The Amazon Alexa voice assistant for various Echo devices, including the Dot, Spot, and Show, features a new mode. This new mode, called “Brief Mode,” is only available for select owners of the popular devices. However, it could be useful for those owners who want to cut down on some of the constant replies that the devices give after each request. Here’s the latest on the trial feature and how Echo owners can see if they can enable it.
For owners of the Echo Dot or other devices in the Amazon interactive speaker lineup, most commands or requests result in Alexa giving an “OK.” For example, after each request to turn on a different room’s lights, Alexa will give the “OK” reply, and that could become a bit irritating to some owners of the devices. In a recent Forbes technology report from Anthony Karcz, it’s reported that the newest trial feature for Echo devices will now allow owners to silence Alexa from those constant “OK” replies that the voice assistant gives. However, Echo owners need to check their Amazon Alexa app to see if they are among those with the feature available during the trial.
It’s relatively easy to see if one can use this new “Brief Mode” feature with their device. First, they’ll have to open their Amazon Alexa app and press or tap on the menu icon (vertical lines) in the upper left corner. Next, the app user needs to select “Settings” and scroll to the very bottom of that screen to see if “Alexa Voice Responses” is an option under “General.” Tap on that “Alexa Voice Responses” and then tap on the slider button to activate the new feature. From now on, the Echo will respond with beeps rather than “OK” to let users know a request has been performed.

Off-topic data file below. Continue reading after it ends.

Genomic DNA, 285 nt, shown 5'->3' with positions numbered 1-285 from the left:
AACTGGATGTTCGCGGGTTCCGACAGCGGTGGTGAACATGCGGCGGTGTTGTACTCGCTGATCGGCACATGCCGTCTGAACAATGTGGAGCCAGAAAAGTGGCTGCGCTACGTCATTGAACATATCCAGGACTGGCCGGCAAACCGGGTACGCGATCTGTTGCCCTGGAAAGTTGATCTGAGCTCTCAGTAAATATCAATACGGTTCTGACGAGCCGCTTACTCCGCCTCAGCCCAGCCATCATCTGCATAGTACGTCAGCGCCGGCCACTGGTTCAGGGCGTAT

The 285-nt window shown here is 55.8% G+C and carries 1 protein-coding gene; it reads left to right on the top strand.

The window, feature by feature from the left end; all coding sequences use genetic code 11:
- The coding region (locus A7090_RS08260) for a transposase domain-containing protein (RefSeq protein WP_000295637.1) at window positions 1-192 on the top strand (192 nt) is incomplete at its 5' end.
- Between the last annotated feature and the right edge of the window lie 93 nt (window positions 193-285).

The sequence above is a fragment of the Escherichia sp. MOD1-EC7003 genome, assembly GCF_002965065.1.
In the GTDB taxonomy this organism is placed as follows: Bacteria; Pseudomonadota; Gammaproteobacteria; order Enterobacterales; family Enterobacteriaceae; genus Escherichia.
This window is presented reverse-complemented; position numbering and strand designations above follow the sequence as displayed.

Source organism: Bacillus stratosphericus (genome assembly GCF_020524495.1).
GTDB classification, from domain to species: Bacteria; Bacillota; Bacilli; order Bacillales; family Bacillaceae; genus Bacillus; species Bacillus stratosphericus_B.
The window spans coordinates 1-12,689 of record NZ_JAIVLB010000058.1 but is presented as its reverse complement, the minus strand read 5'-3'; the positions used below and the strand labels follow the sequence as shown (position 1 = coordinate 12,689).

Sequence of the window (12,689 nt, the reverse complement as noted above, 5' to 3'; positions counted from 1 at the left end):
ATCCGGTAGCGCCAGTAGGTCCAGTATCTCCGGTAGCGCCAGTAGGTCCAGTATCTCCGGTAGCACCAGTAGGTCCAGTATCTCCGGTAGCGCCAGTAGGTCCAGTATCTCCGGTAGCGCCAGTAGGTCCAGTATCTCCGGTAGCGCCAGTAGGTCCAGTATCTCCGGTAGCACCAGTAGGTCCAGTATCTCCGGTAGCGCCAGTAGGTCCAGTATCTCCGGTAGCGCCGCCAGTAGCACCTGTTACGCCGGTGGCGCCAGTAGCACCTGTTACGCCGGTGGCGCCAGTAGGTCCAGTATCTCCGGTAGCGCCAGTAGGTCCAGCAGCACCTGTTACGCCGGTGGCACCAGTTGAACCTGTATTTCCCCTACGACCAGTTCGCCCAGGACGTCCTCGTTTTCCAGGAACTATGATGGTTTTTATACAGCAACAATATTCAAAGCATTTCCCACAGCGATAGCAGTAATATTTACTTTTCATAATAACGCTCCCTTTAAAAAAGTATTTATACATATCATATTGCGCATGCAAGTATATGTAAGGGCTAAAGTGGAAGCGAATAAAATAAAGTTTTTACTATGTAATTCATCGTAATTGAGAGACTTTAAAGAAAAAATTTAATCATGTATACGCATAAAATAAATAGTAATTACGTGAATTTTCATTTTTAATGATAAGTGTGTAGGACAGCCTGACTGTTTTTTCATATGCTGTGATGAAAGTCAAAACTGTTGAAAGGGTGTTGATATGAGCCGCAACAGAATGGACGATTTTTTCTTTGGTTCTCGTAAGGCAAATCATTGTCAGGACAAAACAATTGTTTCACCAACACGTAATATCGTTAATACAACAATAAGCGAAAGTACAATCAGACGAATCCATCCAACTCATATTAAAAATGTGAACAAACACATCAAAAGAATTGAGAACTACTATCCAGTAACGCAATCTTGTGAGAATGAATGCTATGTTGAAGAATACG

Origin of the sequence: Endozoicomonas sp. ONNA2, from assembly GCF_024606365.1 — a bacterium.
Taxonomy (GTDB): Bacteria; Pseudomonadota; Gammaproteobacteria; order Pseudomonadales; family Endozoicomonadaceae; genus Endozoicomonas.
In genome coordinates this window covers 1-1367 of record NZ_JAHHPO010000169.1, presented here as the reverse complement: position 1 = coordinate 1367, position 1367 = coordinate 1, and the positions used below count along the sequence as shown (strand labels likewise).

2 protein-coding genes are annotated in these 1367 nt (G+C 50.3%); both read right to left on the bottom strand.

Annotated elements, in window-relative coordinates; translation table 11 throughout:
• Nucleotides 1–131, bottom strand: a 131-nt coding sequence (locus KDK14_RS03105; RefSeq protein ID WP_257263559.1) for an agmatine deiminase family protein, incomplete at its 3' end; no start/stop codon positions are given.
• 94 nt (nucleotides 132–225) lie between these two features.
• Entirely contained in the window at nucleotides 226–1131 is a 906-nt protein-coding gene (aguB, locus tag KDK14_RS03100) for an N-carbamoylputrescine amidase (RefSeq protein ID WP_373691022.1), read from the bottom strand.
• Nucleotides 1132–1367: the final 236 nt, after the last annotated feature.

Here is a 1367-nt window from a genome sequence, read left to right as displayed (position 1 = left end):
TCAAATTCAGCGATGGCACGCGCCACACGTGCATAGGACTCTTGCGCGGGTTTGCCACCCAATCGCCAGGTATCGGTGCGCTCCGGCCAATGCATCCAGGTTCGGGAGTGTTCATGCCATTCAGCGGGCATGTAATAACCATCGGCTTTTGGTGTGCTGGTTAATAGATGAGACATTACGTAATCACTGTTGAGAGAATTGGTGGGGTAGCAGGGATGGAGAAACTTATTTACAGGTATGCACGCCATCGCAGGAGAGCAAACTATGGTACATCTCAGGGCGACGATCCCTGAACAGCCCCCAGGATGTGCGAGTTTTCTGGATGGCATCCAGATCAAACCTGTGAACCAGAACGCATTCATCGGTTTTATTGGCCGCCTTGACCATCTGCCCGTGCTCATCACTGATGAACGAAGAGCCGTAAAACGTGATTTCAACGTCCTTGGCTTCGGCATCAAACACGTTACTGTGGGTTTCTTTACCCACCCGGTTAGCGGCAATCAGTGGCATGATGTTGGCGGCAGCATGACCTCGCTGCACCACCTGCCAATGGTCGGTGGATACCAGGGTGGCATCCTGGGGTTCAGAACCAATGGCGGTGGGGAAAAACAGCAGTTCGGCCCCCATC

If that new settings option is missing from the Alexa App, then it’s unavailable on that account for the current time, but it might be coming soon. There was also another new feature rolled out for all Echo owners two weeks ago, called “Follow-Up Mode.” With this particular mode, Echo owners can continue to provide their device with more than one command until eventually telling Alexa “Thank You” or “Stop” at the end of their string of requests.
While “Brief Mode” isn’t available for all Echo owners yet, it shows Amazon’s willingness to continue innovating voice technologies. While Apple’s Siri was the first of the interactive voice assistants to take the world by storm, Amazon Alexa moved to the forefront with their lineup of interactive assistant speakers. Google and Apple have now followed suit, releasing the Google Home and ApplePod devices. The two companies are looking to push their way into the “voice technology” space with more product releases and features.
So far, Amazon has been ahead of the game in terms of their smart-home integration with the voice assistant, and as they continue to tweak their speakers and add features, Amazon Alexa seems to be “OK” to maintain that position for the time being.